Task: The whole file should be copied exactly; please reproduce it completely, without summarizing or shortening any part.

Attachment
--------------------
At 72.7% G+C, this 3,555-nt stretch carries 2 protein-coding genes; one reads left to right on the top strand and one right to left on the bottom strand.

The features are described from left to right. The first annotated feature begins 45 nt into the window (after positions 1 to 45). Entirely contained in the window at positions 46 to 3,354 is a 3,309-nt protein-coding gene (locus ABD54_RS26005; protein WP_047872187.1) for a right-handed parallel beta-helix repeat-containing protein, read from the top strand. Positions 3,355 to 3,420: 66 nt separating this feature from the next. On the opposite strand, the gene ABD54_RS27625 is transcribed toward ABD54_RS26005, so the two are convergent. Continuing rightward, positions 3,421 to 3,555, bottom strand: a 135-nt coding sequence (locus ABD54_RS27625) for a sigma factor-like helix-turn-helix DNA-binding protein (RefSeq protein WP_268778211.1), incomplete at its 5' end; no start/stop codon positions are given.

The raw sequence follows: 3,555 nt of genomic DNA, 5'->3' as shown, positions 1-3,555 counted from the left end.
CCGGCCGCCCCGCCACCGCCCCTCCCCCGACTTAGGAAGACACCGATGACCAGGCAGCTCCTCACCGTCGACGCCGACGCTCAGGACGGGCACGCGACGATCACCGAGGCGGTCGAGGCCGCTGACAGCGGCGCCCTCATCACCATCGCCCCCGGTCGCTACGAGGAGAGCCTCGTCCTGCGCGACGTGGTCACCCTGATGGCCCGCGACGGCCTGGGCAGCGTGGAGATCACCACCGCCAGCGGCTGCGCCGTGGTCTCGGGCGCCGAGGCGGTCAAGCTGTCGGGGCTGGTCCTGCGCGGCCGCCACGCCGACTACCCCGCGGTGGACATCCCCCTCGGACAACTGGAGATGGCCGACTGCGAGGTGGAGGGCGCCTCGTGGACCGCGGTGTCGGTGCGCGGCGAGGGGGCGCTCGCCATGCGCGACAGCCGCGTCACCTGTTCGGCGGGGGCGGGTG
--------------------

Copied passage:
At 72.7% G+C, this 3,555-nt stretch carries 2 protein-coding genes; one reads left to right on the top strand and one right to left on the bottom strand.

The features are described from left to right. The first annotated feature begins 45 nt into the window (after positions 1 to 45). Entirely contained in the window at positions 46 to 3,354 is a 3,309-nt protein-coding gene (locus ABD54_RS26005; protein WP_047872187.1) for a right-handed parallel beta-helix repeat-containing protein, read from the top strand. Positions 3,355 to 3,420: 66 nt separating this feature from the next. On the opposite strand, the gene ABD54_RS27625 is transcribed toward ABD54_RS26005, so the two are convergent. Continuing rightward, positions 3,421 to 3,555, bottom strand: a 135-nt coding sequence (locus ABD54_RS27625) for a sigma factor-like helix-turn-helix DNA-binding protein (RefSeq protein WP_268778211.1), incomplete at its 5' end; no start/stop codon positions are given.

The raw sequence follows: 3,555 nt of genomic DNA, 5'->3' as shown, positions 1-3,555 counted from the left end.
CCGGCCGCCCCGCCACCGCCCCTCCCCCGACTTAGGAAGACACCGATGACCAGGCAGCTCCTCACCGTCGACGCCGACGCTCAGGACGGGCACGCGACGATCACCGAGGCGGTCGAGGCCGCTGACAGCGGCGCCCTCATCACCATCGCCCCCGGTCGCTACGAGGAGAGCCTCGTCCTGCGCGACGTGGTCACCCTGATGGCCCGCGACGGCCTGGGCAGCGTGGAGATCACCACCGCCAGCGGCTGCGCCGTGGTCTCGGGCGCCGAGGCGGTCAAGCTGTCGGGGCTGGTCCTGCGCGGCCGCCACGCCGACTACCCCGCGGTGGACATCCCCCTCGGACAACTGGAGATGGCCGACTGCGAGGTGGAGGGCGCCTCGTGGACCGCGGTGTCGGTGCGCGGCGAGGGGGCGCTCGCCATGCGCGACAGCCGCGTCACCTGTTCGGCGGGGGCGGGTG